Australia sets up virus checkpoints to contain Melbourne hotspots

Police check drivers at a roadblock in suburban Melbourne in preparation for lockdown. (AP pic)

SYDNEY: Australian police set up suburban checkpoints in new coronavirus hotspots in Melbourne on Thursday as authorities struggled to contain new outbreaks in the country’s second-largest city, even as travel restrictions eased elsewhere.

Images published by the Australian Broadcasting Corp on Thursday showed police flagging down cars in suburban streets after 36 suburbs in Melbourne, Victoria state went into lockdown following a spike in new infections.

The state reported 77 new cases on Thursday, up slightly from the previous day and in line with two weeks of double-digit daily increases.

“I’m obviously concerned about the outbreak, and I’m pleased that the premier has taken the action he’s taken by putting in place the lockdown for the outbreak in those suburbs,” Prime Minister Scott Morrison said in a televised news conference, referring to the Victorian state government.

“We have seen some levelling (in new cases) although they remain at elevated levels and that is of concern and that means as the lockdown now is in place, we would hope to see those numbers fall again.”

Australia has fared better than many countries in the pandemic, with around 8,000 cases and 104 deaths. However, the recent jump in Victoria has stoked fears of a second wave of Covid-19, echoing concerns expressed in other countries.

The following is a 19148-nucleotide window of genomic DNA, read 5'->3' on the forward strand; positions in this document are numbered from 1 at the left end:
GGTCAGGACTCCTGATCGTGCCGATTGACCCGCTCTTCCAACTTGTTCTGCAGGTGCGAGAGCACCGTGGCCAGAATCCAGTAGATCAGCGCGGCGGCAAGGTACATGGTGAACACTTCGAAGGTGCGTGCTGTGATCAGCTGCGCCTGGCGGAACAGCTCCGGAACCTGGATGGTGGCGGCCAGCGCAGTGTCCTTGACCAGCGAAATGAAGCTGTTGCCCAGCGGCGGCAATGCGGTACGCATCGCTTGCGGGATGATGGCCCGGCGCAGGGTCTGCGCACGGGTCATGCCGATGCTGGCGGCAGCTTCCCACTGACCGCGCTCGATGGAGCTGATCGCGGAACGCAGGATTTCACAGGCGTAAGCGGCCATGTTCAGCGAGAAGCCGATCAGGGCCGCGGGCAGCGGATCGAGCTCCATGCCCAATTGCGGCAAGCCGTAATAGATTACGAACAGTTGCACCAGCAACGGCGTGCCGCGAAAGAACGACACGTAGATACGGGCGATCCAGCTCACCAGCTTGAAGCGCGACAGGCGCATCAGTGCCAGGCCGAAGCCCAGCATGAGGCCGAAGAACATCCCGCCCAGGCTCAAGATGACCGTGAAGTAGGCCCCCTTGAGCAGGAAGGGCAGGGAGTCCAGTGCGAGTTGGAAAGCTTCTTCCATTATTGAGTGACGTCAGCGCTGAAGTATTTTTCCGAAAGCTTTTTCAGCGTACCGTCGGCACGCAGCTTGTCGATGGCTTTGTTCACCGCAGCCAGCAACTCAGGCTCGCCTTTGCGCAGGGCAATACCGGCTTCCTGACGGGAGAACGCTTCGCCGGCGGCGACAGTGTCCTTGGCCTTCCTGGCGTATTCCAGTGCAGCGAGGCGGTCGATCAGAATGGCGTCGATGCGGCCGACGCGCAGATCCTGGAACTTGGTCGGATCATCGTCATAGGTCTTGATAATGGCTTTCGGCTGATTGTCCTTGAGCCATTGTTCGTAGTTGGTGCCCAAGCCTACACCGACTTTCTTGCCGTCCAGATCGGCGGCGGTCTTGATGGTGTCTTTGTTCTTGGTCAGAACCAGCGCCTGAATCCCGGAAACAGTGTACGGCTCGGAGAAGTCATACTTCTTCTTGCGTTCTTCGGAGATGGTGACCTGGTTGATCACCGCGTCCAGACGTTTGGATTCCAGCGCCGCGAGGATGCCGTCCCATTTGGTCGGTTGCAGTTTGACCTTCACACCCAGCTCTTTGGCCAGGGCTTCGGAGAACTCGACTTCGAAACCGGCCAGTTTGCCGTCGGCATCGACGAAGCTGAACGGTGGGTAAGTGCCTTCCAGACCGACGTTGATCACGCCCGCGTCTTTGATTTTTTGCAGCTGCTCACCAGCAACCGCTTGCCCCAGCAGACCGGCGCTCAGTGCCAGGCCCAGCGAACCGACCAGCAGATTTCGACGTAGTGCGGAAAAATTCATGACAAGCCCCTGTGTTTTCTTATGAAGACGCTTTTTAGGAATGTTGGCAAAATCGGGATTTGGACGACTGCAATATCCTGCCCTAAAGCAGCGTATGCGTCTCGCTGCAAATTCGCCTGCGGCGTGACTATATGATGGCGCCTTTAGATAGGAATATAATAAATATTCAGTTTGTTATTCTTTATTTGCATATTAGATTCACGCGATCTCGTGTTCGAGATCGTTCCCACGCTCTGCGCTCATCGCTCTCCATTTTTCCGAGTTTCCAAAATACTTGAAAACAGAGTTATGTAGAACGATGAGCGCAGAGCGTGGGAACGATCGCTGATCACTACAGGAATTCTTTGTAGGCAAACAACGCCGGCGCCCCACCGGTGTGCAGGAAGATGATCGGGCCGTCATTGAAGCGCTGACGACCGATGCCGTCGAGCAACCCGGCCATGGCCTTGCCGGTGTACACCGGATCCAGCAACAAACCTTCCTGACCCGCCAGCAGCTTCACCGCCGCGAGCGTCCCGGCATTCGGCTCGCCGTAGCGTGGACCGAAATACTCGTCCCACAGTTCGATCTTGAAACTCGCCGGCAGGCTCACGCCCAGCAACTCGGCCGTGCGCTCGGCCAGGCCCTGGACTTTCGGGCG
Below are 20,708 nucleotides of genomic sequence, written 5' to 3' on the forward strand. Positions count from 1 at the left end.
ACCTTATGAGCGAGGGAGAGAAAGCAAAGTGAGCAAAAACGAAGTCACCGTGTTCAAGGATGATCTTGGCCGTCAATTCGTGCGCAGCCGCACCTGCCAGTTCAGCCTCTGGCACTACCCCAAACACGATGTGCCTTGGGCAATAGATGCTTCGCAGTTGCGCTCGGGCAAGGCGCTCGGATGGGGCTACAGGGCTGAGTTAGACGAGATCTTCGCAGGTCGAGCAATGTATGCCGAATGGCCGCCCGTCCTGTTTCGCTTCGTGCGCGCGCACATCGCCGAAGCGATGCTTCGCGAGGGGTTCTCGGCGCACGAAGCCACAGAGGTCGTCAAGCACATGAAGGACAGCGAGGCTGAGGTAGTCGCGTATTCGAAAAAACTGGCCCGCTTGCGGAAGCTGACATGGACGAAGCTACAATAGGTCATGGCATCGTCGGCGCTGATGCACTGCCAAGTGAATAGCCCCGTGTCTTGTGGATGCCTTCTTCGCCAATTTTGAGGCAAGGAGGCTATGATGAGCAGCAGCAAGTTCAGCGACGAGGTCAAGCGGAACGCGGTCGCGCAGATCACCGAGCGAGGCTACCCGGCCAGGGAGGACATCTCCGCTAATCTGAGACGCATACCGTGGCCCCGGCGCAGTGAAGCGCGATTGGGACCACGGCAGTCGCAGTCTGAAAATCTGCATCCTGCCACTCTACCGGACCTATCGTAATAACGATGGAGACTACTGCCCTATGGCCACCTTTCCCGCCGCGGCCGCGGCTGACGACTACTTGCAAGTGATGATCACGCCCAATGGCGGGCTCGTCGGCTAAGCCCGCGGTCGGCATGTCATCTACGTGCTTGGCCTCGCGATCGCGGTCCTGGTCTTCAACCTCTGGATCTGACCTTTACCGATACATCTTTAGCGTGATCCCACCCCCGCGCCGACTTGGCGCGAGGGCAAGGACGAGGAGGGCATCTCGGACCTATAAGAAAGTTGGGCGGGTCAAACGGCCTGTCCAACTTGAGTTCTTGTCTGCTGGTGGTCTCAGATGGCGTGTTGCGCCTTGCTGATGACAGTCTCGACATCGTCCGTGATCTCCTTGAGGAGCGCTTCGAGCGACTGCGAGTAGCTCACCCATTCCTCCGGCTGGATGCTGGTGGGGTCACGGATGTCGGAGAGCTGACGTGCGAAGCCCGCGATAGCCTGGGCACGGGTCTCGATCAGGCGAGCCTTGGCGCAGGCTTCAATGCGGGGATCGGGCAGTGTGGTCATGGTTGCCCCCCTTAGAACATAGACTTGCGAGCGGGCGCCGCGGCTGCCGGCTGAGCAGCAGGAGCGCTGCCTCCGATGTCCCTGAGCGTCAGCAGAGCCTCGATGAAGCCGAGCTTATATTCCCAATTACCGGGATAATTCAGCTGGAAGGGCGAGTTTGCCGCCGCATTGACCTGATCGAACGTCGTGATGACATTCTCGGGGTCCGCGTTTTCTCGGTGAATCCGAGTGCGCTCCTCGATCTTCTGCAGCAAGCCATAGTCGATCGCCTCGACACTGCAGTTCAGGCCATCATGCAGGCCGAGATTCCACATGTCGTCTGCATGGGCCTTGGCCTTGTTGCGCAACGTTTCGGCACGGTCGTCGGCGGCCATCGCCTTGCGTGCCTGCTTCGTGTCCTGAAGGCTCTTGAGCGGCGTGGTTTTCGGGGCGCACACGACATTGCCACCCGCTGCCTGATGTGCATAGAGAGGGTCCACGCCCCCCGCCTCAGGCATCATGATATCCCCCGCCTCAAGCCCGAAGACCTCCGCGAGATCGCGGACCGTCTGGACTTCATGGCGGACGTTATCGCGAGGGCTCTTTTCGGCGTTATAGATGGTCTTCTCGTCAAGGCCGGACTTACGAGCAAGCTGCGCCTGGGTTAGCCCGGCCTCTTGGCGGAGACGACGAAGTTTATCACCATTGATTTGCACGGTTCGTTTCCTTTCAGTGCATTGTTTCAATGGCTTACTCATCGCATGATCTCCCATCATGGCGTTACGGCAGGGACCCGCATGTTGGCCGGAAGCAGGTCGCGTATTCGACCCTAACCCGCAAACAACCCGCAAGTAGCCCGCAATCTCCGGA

Most states have said they will reopen their internal borders except to Victoria. Neighbouring New South Wales, the most populous state, has kept its border open except to people arriving from the targeted Victorian suburbs.

“Though these restrictions are in place in those restricted postcodes, there’s an obligation on all of us to consider how we minimise our interactions with other people,” Victorian chief health officer Brett Sutton told reporters.

“All of us across Victoria have to really consider whether we need to see people in other settings, other households, including family members and friends.”

On the other side of the country, remote Northern Territory reported its first infection in two months after a traveller who had entered the country via Melbourne and completed the mandatory two-week quarantine showed symptoms after returning to his home territory.

“People will be anxious hearing this news … but we have measures in place to protect our community (and) these measures have been followed,” Northern Territory Health Minister Natasha Fyles told reporters.

The infected person, aged in their 30s, has been isolated in hospital, she added.

Globally, coronavirus cases exceeded 10 million on Sunday, a major milestone in the spread of a disease that has killed more than half a million people in seven months.